The documentary tells the story of how the stock was heavily fished throughout its range until the mid-1980s when it became apparent that the stock was at such a low level that global management and conservation was required to ensure its future. It highlights the significant management measures that were implemented by Australia, Japan and New Zealand that formed the basis of the current Commission for the Conservation of Southern Bluefin Tuna (CCSBT).
Along the way the documentary explores how the stock is used both commercially and recreationally. Starting with a brief history of the farming sector located off Port Lincoln, South Australia and then exploring current operations that support a significant industry. Al then ventures to the waters off southern New South Wales during the winter months to follow skipper Shane Ralph on the vessel Jordan Kate as he targets SBT using longline methods.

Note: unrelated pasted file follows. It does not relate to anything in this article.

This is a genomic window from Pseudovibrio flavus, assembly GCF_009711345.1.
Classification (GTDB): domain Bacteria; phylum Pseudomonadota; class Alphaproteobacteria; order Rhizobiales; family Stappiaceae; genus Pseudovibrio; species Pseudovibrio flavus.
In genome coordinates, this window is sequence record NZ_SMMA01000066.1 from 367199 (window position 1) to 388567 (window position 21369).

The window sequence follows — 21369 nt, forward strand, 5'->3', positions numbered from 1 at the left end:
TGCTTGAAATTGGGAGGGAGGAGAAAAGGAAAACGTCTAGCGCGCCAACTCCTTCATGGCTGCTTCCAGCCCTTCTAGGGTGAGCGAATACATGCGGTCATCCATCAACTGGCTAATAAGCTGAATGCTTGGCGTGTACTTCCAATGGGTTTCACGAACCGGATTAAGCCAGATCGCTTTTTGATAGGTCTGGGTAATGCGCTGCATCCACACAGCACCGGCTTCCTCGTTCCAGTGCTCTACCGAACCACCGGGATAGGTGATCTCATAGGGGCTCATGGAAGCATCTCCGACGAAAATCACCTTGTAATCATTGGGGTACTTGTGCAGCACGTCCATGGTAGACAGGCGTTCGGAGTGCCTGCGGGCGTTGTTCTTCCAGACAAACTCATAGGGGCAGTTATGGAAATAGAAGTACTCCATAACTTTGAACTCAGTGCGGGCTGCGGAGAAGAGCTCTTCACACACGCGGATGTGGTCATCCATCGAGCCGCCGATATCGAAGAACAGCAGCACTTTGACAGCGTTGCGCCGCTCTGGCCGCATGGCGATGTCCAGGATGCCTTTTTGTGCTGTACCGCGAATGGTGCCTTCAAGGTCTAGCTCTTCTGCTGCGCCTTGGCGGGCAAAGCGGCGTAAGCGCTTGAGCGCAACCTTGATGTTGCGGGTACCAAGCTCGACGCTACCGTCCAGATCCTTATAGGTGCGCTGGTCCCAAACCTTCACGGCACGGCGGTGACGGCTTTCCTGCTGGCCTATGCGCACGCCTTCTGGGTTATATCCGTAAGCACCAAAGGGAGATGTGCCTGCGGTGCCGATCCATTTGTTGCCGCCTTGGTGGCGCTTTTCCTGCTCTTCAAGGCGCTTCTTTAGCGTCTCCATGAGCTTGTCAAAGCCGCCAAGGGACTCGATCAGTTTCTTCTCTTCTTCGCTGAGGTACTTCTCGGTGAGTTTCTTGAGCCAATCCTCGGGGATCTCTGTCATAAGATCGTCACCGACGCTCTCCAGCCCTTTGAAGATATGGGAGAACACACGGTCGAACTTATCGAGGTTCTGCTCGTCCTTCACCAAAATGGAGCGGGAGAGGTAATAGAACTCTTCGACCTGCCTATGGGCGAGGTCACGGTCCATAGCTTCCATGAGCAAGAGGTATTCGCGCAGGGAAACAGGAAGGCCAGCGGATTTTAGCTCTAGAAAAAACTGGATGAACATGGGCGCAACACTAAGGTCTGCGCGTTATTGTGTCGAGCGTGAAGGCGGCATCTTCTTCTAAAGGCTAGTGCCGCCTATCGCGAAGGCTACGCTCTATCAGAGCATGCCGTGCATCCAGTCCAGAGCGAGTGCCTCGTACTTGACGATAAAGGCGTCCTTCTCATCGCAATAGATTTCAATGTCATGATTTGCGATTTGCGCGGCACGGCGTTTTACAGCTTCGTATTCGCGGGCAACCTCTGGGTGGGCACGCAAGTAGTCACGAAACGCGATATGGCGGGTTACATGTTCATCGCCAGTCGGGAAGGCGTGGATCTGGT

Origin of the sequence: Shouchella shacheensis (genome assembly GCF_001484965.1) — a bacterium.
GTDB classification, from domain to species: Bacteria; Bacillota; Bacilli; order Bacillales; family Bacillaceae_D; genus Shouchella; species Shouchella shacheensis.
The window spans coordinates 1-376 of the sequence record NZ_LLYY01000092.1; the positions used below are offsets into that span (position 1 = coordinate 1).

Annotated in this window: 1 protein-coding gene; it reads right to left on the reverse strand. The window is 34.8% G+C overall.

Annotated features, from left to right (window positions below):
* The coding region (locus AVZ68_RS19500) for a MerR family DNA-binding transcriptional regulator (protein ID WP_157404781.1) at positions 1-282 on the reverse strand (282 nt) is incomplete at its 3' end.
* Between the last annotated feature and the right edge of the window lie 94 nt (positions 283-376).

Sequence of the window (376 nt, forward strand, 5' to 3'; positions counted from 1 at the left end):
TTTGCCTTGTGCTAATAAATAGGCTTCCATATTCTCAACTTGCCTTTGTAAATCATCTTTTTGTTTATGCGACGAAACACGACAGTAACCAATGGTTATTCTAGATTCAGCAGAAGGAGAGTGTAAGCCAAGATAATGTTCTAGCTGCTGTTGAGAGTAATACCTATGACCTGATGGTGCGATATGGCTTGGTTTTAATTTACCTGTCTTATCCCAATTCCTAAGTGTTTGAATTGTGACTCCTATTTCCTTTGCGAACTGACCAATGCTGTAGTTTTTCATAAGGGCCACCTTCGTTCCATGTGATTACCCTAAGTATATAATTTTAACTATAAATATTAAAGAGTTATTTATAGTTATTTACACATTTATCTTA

Recreational fishers share their experiences of a fishery that was almost non-existent in the early 2000s to one that is available to more and more fishers every year, and rapidly becoming the mainstay of many southern ports. The recreational message highlights how rec fishers can best look after their catch both for the table and when practicing catch and release. The science behind catch and release is further explored by investigating the FRDC funded work undertaken by Dr Sean Tracey into post release survivability of SBT. A conservation message based on the Tuna Champions theme underpins the overall message of responsibility and stewardship of the resource.